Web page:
Also I feel bummed-out when so-so, sloppy or lousy writing gets published on those pages alongside my work, because I do my best to follow editorial guidelines and often add an original spin. Perusing Examiner.com, the citizen journalist
site aiming to become everyone's favorite source for hyper-local news, reviews and information, I still cringe at style errors and other quality lapses I cannot get myself to overlook in otherwise useful, interesting articles.
But, I must quit wasting precious moments and energy mulling and moping over discouraging words and trends!
The earning potential at Examiner.com is growing steadily. Furthermore, I understand and enthuse over this company's mission, model and methods, blogged recently
As for Demand Media Studios (DMS), the place most often dismissed disdainfully under the content farm label: DMS offers chances at "real gigs" (as well as lucrative contests and generous grants) to writers who can produce a steady supply (or crop) of eHow blurbs up to their exacting standards -- or insane ones, depending upon the copy editor assigned randomly -- for $7.50 to $15 each for several months running. With DMS
's templates and instructions, this is a fill-in-the-blanks task.
Citing acceptable references is the trickiest step, where I trip up (or give up) most often. Keeping up with frequent changes in procedures and policies is the second biggest challenge for me. When I visit the DMS forum to read the latest, I find myself drawn into the rants, complaints and horror stories also. The third is finding doable titles to claim quickly enough to make it worthwhile, because these are auto-generated and listed under the wrong headings, and many are simply absurd.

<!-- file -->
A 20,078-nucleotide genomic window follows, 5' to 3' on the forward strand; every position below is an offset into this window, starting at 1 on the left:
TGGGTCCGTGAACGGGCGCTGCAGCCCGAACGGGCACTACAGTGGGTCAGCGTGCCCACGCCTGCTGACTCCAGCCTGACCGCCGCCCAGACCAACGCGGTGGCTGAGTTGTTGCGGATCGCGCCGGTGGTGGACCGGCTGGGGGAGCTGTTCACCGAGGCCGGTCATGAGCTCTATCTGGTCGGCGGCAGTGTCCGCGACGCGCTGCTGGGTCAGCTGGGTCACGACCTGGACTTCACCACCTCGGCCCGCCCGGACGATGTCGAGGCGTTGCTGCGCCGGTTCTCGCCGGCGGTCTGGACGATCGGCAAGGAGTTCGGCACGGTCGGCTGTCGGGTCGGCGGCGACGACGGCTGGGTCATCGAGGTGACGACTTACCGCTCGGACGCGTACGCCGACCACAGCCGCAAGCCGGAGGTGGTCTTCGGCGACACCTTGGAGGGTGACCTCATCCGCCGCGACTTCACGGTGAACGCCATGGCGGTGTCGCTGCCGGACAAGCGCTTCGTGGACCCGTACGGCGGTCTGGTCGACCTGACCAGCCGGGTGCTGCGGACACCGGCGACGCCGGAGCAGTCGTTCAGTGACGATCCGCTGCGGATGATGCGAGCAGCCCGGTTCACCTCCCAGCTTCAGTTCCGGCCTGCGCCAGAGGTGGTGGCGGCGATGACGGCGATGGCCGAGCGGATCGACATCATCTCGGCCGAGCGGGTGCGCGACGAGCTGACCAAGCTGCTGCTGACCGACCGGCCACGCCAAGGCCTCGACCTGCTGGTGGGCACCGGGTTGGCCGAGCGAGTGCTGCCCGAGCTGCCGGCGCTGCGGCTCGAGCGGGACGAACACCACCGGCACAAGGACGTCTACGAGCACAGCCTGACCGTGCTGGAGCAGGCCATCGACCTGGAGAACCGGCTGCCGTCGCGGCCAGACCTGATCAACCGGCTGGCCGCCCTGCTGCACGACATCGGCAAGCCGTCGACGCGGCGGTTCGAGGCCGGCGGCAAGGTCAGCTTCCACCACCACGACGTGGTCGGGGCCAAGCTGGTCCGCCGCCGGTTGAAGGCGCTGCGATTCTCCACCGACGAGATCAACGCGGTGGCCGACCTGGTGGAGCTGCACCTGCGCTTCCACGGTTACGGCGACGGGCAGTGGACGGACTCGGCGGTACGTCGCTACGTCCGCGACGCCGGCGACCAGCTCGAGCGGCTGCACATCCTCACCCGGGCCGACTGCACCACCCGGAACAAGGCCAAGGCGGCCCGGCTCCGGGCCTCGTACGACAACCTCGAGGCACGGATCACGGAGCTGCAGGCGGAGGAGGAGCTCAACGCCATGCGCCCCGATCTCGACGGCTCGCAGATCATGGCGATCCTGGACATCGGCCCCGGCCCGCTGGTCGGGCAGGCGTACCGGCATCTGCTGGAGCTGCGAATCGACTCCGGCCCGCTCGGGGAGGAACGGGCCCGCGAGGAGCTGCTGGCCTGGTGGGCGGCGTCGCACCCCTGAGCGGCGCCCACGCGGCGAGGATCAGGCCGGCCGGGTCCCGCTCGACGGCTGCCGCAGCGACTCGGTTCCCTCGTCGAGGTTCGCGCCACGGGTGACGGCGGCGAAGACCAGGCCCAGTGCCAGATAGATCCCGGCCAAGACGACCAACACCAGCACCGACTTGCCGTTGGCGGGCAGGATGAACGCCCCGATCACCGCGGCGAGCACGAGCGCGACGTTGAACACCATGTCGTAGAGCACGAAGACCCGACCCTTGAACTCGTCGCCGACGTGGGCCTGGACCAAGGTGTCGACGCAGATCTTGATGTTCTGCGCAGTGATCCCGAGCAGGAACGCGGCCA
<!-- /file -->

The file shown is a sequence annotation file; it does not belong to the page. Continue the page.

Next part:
Nevertheless, I am amid switching almost all my Squidoo-ing energy over to Examiner
and DMS (where I write under a pseudonym because I give up all rights to and control over the articles, yet they link back to my DMS profile). Afterthoughts:
Last year I freelance gardened, also. I prefer smaller-scale images of me pacing myself and relaxing while working...planning, planting, and nurturing...then weeding and pruning...and appreciating...and cleaning up. Earning slightly less gardening than I have over the years on some much harder odd-jobs seemed like getting paid to have fun.
Earning many smaller amounts from writing the best titles -- with fun or education potential -- on carefully chosen content sites isn't such a blast for me yet. But it does seem like getting paid to avoiding overhead expenses and hassles: cold calling, selling, advertising, conferences, travel, unlimited revising, billing and collecting.
Plus: I learn wondrous facts and figures from researching, though this must be done quickly to keep the process worthwhile.
Demand Media is still thriving
post-Panda (by Freakonomics.com)...Content farms are not competing
with or hurting journalism (by BusinessInsider.com)...Post-Panda SEO creates lucky losers
(by SearchEnginePeople.com)...A laid-off journalist spends a week in Demand
(in Columbia Journalism Review).